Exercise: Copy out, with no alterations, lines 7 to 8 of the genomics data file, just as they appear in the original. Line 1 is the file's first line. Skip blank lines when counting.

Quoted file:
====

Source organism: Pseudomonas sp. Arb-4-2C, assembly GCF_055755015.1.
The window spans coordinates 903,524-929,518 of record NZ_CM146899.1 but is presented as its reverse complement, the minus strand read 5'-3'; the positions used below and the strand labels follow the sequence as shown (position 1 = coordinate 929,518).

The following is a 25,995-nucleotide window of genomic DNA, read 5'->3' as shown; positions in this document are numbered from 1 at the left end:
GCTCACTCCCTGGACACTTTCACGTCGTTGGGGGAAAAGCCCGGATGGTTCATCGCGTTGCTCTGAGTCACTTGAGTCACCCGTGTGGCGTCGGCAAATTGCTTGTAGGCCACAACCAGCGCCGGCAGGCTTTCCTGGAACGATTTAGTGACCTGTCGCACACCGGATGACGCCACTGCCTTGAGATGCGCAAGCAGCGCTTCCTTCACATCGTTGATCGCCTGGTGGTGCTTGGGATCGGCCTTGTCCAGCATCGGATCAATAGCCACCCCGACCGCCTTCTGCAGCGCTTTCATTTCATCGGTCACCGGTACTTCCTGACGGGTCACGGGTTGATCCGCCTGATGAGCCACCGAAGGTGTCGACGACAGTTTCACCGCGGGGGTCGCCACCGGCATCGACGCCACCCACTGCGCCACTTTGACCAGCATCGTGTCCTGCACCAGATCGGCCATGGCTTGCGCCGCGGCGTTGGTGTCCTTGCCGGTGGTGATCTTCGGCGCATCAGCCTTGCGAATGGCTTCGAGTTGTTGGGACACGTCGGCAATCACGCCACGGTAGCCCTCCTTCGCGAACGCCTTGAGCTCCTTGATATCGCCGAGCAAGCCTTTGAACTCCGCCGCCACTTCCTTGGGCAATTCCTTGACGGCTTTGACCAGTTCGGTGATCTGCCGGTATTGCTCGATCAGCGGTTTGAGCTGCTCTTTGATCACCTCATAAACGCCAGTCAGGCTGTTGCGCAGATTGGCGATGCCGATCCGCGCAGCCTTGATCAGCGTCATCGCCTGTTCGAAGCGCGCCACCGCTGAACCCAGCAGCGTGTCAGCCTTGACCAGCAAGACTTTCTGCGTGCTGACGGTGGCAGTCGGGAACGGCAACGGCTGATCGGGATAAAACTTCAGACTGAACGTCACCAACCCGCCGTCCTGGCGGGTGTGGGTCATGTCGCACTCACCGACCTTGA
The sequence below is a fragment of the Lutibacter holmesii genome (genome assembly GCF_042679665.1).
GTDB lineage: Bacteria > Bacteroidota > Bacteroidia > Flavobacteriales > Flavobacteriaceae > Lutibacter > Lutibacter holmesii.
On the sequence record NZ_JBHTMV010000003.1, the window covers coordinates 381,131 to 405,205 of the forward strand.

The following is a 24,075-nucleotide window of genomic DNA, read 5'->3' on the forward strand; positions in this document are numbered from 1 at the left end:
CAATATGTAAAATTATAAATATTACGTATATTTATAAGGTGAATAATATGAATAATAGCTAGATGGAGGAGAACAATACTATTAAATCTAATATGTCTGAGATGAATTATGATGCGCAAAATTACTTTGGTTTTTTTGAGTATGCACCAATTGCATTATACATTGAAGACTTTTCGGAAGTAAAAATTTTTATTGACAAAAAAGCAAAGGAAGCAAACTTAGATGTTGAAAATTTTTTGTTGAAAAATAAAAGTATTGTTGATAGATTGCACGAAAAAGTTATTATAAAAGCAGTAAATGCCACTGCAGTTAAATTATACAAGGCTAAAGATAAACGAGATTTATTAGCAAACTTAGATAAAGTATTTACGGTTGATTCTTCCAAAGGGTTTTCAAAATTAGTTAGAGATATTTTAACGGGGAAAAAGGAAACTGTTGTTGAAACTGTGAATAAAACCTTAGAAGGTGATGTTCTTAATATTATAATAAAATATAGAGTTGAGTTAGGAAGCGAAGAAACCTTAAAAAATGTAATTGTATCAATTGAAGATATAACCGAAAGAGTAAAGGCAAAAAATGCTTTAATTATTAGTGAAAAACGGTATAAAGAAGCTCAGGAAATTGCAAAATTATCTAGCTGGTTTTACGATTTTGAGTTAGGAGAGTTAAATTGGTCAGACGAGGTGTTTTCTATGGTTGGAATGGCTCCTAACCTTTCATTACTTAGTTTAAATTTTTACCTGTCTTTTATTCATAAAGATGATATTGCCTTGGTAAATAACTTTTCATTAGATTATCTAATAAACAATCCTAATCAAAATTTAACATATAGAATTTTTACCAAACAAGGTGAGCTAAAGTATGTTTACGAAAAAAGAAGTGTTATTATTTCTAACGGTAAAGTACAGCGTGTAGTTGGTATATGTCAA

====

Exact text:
On the sequence record NZ_JBHTMV010000003.1, the window covers coordinates 381,131 to 405,205 of the forward strand.

The following is a 24,075-nucleotide window of genomic DNA, read 5'->3' on the forward strand; positions in this document are numbered from 1 at the left end: